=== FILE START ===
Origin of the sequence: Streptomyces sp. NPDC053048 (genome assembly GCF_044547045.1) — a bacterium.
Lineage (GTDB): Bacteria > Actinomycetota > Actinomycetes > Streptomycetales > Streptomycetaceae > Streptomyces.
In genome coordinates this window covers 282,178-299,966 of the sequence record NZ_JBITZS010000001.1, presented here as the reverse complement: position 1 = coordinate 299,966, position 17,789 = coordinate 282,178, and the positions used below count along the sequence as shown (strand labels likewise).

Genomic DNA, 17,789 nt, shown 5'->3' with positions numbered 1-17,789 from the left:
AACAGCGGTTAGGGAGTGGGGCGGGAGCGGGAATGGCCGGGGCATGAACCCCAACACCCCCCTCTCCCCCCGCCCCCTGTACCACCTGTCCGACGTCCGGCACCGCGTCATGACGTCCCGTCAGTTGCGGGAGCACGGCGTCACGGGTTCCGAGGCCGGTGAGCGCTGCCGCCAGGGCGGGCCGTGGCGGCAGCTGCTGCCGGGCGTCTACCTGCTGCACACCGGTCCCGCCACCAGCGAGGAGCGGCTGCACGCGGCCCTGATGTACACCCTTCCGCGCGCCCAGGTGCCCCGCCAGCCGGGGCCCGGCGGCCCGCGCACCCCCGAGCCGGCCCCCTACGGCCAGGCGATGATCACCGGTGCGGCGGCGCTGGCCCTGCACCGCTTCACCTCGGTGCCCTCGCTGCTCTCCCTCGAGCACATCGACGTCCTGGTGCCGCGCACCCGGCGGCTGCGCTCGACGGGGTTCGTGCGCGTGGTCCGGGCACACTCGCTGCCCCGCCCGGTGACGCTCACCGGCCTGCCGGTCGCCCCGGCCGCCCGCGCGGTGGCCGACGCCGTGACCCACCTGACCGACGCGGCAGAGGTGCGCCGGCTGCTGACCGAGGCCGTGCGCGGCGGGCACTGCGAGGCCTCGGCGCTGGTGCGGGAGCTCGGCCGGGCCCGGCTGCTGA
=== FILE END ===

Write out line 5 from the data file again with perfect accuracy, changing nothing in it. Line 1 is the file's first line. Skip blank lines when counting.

AACAGCGGTTAGGGAGTGGGGCGGGAGCGGGAATGGCCGGGGCATGAACCCCAACACCCCCCTCTCCCCCCGCCCCCTGTACCACCTGTCCGACGTCCGGCACCGCGTCATGACGTCCCGTCAGTTGCGGGAGCACGGCGTCACGGGTTCCGAGGCCGGTGAGCGCTGCCGCCAGGGCGGGCCGTGGCGGCAGCTGCTGCCGGGCGTCTACCTGCTGCACACCGGTCCCGCCACCAGCGAGGAGCGGCTGCACGCGGCCCTGATGTACACCCTTCCGCGCGCCCAGGTGCCCCGCCAGCCGGGGCCCGGCGGCCCGCGCACCCCCGAGCCGGCCCCCTACGGCCAGGCGATGATCACCGGTGCGGCGGCGCTGGCCCTGCACCGCTTCACCTCGGTGCCCTCGCTGCTCTCCCTCGAGCACATCGACGTCCTGGTGCCGCGCACCCGGCGGCTGCGCTCGACGGGGTTCGTGCGCGTGGTCCGGGCACACTCGCTGCCCCGCCCGGTGACGCTCACCGGCCTGCCGGTCGCCCCGGCCGCCCGCGCGGTGGCCGACGCCGTGACCCACCTGACCGACGCGGCAGAGGTGCGCCGGCTGCTGACCGAGGCCGTGCGCGGCGGGCACTGCGAGGCCTCGGCGCTGGTGCGGGAGCTCGGCCGGGCCCGGCTGCTGA